Working with Play

Play is not "just another framework". It is remarkably powerful given how simple it is to use, but under the covers, it does some unusual things which require a bit of special handling.

The issues

The main thing about Play is that it has non-standard class loading. In particular, it can load and instrument classes on the fly, possibly without writing them to disk. ABL needs to analyze the bytecode of the logic classes to calculate the dependency graph, but the bytecode is not available using normal mechanisms (this is the subject of quite a bit of discussion in the Play community).

In addition, Play has a tendency to flush objects out of the persistence context when they are saved, which affects the business logic which executes as commit time.

Finally, Play also uses its own Hibernate interceptor to determine whether an object requires saving or not.

The solutions

Fortunately, all these details are taken care of with two classes that are included in the demo:

ABLPlugin takes care of pre-loading the classes' bytecode into the ABL engine for analysis. This plugin must be activated by putting it in the play.plugins file, which must be in the classpath.

ABLEntityProcessor is registered with the ABL engine in ABLConfig.properties. It takes care of re-attaching persistent objects with the current session, and saving them in a Play-friendly way.

These are the only two things that need to be in place to use ABL with a Play application.


Implementation notes

The following is of interest only if you want to know the gory details.

The three issues we hit were:

- Play's classloading makes it difficult to access the bytecode of application classes
- Play flushes JPA objects on save, which removes them from the persistence context
- Play implements its own Hibernate interceptor, which decides whether an object gets saved or not


1 - Classloading


Our biggest obstacle was definitely Play's unusual classloading. As many people know, Play dynamically instruments the bytecode of app classes, which means that it can be difficult to get access to that bytecode yourself at runtime (even just to analyze it). The standard mechanisms (e.g. Class.getResourceAsStream) does not work.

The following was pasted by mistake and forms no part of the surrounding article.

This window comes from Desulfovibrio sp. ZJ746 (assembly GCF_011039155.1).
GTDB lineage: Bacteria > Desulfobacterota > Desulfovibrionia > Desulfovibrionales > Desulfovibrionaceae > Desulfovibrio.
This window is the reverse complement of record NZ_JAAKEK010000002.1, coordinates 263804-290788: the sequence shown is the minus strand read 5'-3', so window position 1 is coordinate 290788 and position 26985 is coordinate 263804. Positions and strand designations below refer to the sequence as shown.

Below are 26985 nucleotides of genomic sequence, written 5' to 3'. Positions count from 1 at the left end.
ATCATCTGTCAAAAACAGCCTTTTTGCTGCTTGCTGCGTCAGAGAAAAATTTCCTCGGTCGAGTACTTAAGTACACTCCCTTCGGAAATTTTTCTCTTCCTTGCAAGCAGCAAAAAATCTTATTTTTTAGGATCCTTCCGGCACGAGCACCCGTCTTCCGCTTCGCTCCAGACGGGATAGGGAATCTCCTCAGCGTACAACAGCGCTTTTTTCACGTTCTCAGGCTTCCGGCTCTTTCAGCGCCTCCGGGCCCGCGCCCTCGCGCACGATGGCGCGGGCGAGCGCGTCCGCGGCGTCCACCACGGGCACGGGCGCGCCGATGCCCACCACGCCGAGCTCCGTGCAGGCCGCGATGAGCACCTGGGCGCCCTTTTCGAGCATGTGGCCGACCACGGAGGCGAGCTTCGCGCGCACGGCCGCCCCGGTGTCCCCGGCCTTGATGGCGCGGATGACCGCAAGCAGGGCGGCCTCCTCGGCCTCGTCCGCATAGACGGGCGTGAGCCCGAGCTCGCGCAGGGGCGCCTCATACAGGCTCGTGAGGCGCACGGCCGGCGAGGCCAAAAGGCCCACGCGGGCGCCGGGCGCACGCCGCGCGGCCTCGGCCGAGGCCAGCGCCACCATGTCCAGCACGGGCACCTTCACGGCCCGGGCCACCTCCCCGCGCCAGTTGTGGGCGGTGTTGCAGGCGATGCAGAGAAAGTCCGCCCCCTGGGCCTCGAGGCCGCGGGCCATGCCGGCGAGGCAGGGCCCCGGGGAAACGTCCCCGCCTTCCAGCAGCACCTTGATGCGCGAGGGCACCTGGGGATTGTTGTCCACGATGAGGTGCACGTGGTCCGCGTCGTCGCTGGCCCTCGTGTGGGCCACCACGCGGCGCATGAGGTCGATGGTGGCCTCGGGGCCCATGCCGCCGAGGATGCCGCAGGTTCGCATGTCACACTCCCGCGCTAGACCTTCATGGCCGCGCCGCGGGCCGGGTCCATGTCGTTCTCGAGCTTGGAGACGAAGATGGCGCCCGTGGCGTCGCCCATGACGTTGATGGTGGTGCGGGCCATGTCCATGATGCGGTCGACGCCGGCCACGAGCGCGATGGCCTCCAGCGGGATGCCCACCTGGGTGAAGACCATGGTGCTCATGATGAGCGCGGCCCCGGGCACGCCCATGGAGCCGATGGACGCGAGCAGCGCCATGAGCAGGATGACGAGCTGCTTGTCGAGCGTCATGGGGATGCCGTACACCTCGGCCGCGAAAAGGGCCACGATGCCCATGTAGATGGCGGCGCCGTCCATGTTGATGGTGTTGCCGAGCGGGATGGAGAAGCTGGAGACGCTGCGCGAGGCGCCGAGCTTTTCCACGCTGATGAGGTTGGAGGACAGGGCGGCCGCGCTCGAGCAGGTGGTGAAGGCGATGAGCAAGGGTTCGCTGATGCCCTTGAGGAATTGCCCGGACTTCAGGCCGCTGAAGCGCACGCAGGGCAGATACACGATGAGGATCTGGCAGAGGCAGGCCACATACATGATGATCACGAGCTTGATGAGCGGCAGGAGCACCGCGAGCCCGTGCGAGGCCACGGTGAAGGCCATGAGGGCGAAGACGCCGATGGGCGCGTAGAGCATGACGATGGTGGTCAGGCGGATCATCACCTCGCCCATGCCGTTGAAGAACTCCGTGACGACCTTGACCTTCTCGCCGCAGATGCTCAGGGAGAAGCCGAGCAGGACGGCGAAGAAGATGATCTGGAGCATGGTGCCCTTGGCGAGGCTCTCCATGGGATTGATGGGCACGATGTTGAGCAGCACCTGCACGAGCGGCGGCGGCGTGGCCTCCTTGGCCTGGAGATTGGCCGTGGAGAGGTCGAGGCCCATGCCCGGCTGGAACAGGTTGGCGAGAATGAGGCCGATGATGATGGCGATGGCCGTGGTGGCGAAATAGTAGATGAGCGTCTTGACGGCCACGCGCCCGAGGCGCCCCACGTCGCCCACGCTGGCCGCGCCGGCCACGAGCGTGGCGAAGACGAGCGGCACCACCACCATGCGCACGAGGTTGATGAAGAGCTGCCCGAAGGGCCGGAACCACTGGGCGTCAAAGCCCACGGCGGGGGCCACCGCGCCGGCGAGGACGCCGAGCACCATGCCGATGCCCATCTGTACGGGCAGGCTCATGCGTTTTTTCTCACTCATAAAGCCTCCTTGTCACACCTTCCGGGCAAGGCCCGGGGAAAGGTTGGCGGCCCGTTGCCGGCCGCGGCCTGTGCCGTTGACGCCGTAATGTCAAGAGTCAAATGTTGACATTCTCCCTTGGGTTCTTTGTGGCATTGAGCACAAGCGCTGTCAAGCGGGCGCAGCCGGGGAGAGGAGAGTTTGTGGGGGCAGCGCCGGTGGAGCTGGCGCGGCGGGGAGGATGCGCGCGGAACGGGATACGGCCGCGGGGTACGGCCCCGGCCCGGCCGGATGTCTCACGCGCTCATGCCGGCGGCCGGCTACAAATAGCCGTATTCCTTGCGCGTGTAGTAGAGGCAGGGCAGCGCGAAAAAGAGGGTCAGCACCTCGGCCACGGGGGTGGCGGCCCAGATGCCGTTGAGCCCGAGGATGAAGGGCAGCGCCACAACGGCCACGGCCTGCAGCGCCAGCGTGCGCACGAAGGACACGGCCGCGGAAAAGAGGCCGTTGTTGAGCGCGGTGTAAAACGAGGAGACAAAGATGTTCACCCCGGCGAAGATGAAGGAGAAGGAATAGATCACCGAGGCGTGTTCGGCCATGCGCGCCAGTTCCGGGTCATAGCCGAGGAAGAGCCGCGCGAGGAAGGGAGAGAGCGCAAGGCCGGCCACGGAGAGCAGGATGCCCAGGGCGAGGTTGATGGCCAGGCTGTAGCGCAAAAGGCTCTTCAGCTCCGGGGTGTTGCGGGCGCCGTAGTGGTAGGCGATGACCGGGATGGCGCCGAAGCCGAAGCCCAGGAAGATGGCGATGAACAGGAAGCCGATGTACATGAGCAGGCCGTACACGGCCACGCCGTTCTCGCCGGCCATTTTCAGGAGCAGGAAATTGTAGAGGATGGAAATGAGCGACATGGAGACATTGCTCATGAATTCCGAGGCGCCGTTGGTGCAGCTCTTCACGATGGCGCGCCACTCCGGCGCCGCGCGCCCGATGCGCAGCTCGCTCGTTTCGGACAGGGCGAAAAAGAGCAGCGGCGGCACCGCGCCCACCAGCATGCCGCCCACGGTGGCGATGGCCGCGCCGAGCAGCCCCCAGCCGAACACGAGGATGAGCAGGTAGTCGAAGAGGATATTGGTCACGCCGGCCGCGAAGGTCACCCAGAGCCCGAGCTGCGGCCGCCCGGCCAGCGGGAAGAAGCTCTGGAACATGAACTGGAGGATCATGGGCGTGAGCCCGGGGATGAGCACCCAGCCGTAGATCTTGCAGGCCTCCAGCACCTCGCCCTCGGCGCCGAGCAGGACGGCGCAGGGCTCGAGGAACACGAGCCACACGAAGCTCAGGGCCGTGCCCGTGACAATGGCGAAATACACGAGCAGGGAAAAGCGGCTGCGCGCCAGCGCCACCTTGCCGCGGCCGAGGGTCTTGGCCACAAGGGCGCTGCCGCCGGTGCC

We do require access to the bytecode for some classes so that we can look for certain dependencies. This is only for analysis: we do not change the bytecode in any way.

After some hunting, we found that, in dev mode, the enhanced bytecode is available from:

Play.classes.getApplicationClass("com.acme.MyClass").enhancedByteCode

In production mode, though, this does not work (at least on Heroku), as the bytecode instrumentation happens before the start of the application, and enhancedByteCode is null at runtime. It looks like it may be possible to read that bytecode from the (undocumented) location in which it is saved, but that seems really brittle.

We're not the first ones to encounter this. We'd like to join our voice to those who plead for a full implementation of ApplicationClassLoader.getResourceAsStream for enhanced classes. That would make a lot of things so much easier.


2 - Flush on save

Play's JPABase._save() does a flush any time a persistent object is saved. While this may not seem unreasonable, it does mean that, if any further processing is required, for instance in a JPA or Hibernate listener, that object will not be automatically saved, because it has been flushed from the persistence context. Any Hibernate or JPA listener will therefore have to reattach the object to the session by doing something like (in the Hibernate case):

session.buildLockRequest(LockOptions.NONE).lock(object);


3 - Hibernate interceptor

Even if the object is reattached to the session, though, that's still not enough, because Play has its own Hibernate interceptor, which decides whether an object needs to be saved. Therefore, if a JPA or Hibernate listener wants to make sure that an object will be saved if it's modified, it will need to call something like:

((Model)object).save();



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